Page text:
We report two rare, defined cases of PLA, both with initial suspicion of GPA.
Laryngeal amyloidosis is a type of amyloidosis in situ that is rarely associated with systemic disease [3,4]. The larynx is the main site affected by amyloidosis of the upper aerodigestive tract and lesions occur mainly in the vestibular fold (55%), presenting as a subepithelial nodule or edema [2,3]. The lesion is due to the extracellular deposition of amyloid fibrils, derived from immunoglobulin light chains produced by clonal plasma cells in the vicinity of the lesion, but the exact pathophysiology is unclear [1,2,4,7].
The main symptoms of the disease are: dysphonia, stridor, local pain and dyspnea, with dysphonia being the most common symptom [1,3,5]. The main differential diagnoses are: polyps, neoplasms, saccular cysts, sarcoidosis and GPA . Imaging tests, such as computed tomography and magnetic resonance imaging, aid the detection of lesions, but definitive diagnosis is reached by biopsy of the lesion, with Congo red staining showing apple-green birefringence in polarized light. Systemic disease should be investigated in all cases [2-5]. Treatment consists of removal of the lesion by techniques ranging from microsurgery (method of choice) to laryngectomy, depending on the extent of the condition. The prognosis is generally good, but there is risk of relapse, and therefore patients require long-term follow-up of at least 5-7 years [1-7].
In the cases reported, the patients presented chronic airway symptoms (dysphonia, cough and dyspnea) with cervical tomography disclosing nodular lesions in the larynx with mucous thickening. The patients were evaluated by other medical specialties. Having the initial diagnostic hypothesis of GPA, the patients were subsequently referred for rheumatologic evaluation.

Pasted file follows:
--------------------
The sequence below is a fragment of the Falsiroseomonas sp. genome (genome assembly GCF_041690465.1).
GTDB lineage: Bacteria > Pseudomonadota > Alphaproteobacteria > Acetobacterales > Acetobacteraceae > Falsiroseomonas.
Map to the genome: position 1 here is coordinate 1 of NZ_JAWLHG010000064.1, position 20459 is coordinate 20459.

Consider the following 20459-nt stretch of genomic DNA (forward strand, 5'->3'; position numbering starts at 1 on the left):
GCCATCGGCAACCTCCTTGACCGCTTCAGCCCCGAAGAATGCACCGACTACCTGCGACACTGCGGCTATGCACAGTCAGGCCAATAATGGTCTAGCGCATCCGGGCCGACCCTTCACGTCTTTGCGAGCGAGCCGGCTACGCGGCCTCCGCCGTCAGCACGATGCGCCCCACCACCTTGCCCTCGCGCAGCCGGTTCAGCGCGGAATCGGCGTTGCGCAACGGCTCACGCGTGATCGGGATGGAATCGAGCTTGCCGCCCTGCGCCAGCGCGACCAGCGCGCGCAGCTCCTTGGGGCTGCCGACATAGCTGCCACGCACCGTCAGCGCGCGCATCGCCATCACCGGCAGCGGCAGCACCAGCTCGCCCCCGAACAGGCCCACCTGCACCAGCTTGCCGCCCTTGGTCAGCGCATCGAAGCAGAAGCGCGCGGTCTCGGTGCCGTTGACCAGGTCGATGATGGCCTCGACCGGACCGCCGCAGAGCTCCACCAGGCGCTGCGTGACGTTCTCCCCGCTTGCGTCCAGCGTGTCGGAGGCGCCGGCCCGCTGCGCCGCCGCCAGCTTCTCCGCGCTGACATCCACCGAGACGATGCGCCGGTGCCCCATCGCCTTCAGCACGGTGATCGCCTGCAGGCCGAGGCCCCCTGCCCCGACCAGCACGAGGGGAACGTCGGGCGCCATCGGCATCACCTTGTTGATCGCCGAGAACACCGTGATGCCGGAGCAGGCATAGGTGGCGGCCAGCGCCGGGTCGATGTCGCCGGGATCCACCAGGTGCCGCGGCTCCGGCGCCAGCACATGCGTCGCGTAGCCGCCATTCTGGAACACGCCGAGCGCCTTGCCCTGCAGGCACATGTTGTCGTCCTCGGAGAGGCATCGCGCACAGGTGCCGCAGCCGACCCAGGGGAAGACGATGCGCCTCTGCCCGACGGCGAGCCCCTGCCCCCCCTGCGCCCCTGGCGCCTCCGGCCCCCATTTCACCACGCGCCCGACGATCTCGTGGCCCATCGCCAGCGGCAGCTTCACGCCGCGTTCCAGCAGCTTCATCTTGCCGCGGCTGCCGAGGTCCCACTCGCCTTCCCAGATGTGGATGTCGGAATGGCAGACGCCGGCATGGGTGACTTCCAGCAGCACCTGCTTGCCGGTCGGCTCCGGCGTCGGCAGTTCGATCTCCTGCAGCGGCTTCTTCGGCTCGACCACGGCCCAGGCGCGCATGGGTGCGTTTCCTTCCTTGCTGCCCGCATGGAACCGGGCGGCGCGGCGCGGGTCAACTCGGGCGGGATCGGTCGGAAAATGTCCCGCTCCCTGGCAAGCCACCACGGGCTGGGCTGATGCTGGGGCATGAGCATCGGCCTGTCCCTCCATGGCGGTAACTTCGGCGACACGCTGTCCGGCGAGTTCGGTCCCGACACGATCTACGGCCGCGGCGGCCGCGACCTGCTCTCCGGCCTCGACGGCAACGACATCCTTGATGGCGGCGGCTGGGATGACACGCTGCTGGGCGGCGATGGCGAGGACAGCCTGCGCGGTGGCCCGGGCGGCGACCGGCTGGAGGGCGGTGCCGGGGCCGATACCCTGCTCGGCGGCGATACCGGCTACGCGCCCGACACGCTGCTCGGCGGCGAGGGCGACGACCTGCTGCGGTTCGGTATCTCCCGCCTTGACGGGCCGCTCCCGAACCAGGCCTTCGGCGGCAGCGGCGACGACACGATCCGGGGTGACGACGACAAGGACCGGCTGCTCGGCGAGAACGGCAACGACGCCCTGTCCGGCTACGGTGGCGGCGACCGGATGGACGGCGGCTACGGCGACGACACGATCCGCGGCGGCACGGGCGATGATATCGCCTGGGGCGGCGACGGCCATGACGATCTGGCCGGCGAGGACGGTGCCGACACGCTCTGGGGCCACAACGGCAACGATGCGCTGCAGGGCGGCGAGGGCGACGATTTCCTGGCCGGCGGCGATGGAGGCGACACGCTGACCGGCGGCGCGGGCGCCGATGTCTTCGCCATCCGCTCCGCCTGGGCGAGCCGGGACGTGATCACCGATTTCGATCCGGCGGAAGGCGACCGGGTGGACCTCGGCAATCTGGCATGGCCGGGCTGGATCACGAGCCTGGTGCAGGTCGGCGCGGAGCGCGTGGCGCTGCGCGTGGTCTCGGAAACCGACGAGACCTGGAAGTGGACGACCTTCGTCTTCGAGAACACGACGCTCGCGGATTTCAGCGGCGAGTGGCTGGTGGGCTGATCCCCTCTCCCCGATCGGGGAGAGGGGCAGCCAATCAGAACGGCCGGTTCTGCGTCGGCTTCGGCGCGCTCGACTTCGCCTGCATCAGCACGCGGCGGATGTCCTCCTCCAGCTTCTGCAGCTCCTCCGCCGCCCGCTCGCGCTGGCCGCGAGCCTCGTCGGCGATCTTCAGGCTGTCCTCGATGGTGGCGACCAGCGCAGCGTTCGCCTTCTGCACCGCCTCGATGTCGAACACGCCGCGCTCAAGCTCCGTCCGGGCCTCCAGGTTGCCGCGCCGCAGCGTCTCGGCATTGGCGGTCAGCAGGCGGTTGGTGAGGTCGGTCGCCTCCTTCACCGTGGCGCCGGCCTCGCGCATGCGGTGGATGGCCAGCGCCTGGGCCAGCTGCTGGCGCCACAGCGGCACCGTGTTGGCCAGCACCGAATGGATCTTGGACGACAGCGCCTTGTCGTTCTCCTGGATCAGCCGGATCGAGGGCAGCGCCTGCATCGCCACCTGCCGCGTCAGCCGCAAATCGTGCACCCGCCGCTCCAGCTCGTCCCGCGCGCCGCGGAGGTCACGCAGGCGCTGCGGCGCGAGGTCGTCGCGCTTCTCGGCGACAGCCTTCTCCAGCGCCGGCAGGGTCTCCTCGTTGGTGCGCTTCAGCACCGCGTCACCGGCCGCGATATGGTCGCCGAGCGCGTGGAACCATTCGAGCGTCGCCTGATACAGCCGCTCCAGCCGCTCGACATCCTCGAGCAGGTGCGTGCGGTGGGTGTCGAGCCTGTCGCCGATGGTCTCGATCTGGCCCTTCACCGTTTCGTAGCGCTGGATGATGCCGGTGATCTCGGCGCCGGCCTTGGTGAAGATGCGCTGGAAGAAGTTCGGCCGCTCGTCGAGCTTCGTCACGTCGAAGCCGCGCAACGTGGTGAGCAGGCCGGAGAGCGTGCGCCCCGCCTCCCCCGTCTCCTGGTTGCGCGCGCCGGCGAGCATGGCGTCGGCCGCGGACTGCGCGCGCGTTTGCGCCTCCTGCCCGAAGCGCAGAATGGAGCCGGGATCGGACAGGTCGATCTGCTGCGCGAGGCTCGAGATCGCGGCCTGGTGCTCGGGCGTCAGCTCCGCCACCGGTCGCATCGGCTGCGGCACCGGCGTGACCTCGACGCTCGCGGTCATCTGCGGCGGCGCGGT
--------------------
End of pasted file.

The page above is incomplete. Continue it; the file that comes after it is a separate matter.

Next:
In cases of GPA, 80%-95% of patients present with head and neck otorhinolaryngology manifestations as initial symptoms, and this is the only involvement associated with the disease in some cases of granulomatosis with localized GPA. The larynx and trachea can also be affected with the formation of nodules, ulcers and/or stenosis. Laryngeal and tracheal cancers may be present in 25% of patients. The main symptoms include dysphonia, cough, hemoptysis, dyspnea, stridor and wheezing. In these cases, ANCA is positive in only 46-70% of cases. Although imaging tests may suggest involvement of GPA, definitive diagnosis is based on histopathology with the presence of granulomas in the vascular or perivascular region of arterioles. It is important to emphasize that this diagnosis should be considered in cases of recurrent upper respiratory tract infections, airway infections, otitis, mucosal ulcers and laryngitis. Proper diagnosis and early treatment are essential to prevent irreversible damage in cases of GPA [8,9].
Through these reports, we have shown the importance of investigating patients with chronic upper airway symptoms, considering PLA as a differential diagnosis in these conditions. Anatomopathological assessment is essential for defining these cases, including differentiation with localized GPA. In view of this, adequate diagnosis, with proper therapy and long-term follow-up allow better management of these patients, with increased likelihood of recovery, symptom reduction and improvement in quality of life.